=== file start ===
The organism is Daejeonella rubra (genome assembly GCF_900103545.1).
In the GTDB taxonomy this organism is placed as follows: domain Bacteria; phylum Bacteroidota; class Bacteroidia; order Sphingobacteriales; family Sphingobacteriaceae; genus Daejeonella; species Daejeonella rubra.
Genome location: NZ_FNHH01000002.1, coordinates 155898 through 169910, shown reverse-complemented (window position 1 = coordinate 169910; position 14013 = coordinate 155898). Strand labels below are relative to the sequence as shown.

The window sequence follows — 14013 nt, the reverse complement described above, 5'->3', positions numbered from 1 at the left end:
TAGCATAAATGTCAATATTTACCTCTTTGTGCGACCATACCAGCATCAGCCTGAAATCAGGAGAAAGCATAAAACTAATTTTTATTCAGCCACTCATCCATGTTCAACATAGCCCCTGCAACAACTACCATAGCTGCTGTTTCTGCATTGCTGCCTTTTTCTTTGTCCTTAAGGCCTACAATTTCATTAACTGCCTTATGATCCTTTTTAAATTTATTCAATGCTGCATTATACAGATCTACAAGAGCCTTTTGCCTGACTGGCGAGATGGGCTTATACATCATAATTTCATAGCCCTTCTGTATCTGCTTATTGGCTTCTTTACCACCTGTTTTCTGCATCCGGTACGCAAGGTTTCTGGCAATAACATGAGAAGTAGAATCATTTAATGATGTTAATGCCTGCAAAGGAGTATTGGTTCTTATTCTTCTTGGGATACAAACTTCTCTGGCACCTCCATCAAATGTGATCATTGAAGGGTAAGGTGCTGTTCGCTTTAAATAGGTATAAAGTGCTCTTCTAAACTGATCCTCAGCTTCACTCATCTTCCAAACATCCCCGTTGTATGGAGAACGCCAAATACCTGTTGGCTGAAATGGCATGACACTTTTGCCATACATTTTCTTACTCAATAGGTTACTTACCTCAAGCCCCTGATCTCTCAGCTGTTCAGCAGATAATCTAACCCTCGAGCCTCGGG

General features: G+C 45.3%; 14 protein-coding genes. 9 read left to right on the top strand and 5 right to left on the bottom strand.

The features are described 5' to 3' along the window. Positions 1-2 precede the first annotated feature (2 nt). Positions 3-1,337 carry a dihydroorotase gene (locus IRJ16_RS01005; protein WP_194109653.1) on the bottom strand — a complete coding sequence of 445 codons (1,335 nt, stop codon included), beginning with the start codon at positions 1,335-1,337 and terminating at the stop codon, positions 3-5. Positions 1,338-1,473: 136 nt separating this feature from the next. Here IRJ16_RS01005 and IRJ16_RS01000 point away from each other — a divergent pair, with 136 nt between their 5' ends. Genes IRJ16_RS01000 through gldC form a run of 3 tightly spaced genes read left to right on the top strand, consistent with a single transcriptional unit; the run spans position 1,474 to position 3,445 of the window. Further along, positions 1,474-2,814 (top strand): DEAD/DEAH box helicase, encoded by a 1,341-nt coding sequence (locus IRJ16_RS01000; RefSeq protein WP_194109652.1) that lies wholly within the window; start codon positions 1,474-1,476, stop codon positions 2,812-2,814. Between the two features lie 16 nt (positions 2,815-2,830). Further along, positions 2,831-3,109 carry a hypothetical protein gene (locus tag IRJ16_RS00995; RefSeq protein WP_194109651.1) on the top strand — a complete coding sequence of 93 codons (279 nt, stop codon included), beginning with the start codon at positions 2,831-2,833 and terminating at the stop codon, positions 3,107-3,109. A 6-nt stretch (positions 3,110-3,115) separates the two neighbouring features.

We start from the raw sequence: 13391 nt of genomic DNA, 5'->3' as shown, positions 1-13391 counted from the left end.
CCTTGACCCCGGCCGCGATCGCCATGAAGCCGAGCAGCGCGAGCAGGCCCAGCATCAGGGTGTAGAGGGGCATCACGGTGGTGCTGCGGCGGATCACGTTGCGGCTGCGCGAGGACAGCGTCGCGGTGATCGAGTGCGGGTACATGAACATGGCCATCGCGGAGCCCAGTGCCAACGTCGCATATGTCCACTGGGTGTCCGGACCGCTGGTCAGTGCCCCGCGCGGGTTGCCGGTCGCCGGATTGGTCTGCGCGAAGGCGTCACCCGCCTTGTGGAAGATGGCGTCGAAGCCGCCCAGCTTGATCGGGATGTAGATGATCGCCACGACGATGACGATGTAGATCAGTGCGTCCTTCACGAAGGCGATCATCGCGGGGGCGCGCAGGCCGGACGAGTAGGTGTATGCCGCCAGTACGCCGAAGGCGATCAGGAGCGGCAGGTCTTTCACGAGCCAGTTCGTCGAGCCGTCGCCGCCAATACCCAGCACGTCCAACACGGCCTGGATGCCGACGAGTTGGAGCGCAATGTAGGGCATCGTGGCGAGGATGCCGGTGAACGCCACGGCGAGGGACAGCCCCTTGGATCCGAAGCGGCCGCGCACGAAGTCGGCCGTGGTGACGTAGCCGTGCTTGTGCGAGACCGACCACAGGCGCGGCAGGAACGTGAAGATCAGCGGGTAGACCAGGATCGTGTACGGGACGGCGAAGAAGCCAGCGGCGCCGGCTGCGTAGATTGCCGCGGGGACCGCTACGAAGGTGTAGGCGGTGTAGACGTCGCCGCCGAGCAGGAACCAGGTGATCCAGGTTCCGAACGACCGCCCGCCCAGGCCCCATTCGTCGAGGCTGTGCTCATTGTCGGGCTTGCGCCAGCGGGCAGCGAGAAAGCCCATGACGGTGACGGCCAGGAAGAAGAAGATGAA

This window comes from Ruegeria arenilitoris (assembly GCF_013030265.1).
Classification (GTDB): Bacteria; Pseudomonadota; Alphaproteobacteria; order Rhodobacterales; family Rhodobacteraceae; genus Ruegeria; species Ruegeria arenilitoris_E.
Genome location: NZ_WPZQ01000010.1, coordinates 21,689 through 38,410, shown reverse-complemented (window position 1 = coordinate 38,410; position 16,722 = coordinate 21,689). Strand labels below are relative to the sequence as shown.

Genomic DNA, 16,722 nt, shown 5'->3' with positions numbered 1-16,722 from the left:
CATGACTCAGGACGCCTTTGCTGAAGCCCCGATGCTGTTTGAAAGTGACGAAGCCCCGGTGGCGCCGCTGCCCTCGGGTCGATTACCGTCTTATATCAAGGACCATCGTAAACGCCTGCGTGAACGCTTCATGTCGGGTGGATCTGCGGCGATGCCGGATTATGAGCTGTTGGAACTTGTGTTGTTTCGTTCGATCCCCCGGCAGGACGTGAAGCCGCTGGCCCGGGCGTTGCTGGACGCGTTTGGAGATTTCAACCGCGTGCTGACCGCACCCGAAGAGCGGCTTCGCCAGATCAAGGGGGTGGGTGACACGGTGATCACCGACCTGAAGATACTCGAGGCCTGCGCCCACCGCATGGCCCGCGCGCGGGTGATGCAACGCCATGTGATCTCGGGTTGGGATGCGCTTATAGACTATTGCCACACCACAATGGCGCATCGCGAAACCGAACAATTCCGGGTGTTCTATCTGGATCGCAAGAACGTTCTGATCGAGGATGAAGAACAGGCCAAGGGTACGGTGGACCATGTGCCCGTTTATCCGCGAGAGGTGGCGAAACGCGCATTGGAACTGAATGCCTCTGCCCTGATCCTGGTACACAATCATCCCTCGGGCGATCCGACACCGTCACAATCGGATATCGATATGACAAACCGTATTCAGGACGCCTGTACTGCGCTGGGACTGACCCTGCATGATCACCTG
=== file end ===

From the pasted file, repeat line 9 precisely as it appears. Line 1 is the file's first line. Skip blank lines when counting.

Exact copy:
CCTTGACCCCGGCCGCGATCGCCATGAAGCCGAGCAGCGCGAGCAGGCCCAGCATCAGGGTGTAGAGGGGCATCACGGTGGTGCTGCGGCGGATCACGTTGCGGCTGCGCGAGGACAGCGTCGCGGTGATCGAGTGCGGGTACATGAACATGGCCATCGCGGAGCCCAGTGCCAACGTCGCATATGTCCACTGGGTGTCCGGACCGCTGGTCAGTGCCCCGCGCGGGTTGCCGGTCGCCGGATTGGTCTGCGCGAAGGCGTCACCCGCCTTGTGGAAGATGGCGTCGAAGCCGCCCAGCTTGATCGGGATGTAGATGATCGCCACGACGATGACGATGTAGATCAGTGCGTCCTTCACGAAGGCGATCATCGCGGGGGCGCGCAGGCCGGACGAGTAGGTGTATGCCGCCAGTACGCCGAAGGCGATCAGGAGCGGCAGGTCTTTCACGAGCCAGTTCGTCGAGCCGTCGCCGCCAATACCCAGCACGTCCAACACGGCCTGGATGCCGACGAGTTGGAGCGCAATGTAGGGCATCGTGGCGAGGATGCCGGTGAACGCCACGGCGAGGGACAGCCCCTTGGATCCGAAGCGGCCGCGCACGAAGTCGGCCGTGGTGACGTAGCCGTGCTTGTGCGAGACCGACCACAGGCGCGGCAGGAACGTGAAGATCAGCGGGTAGACCAGGATCGTGTACGGGACGGCGAAGAAGCCAGCGGCGCCGGCTGCGTAGATTGCCGCGGGGACCGCTACGAAGGTGTAGGCGGTGTAGACGTCGCCGCCGAGCAGGAACCAGGTGATCCAGGTTCCGAACGACCGCCCGCCCAGGCCCCATTCGTCGAGGCTGTGCTCATTGTCGGGCTTGCGCCAGCGGGCAGCGAGAAAGCCCATGACGGTGACGGCCAGGAAGAAGAAGATGAA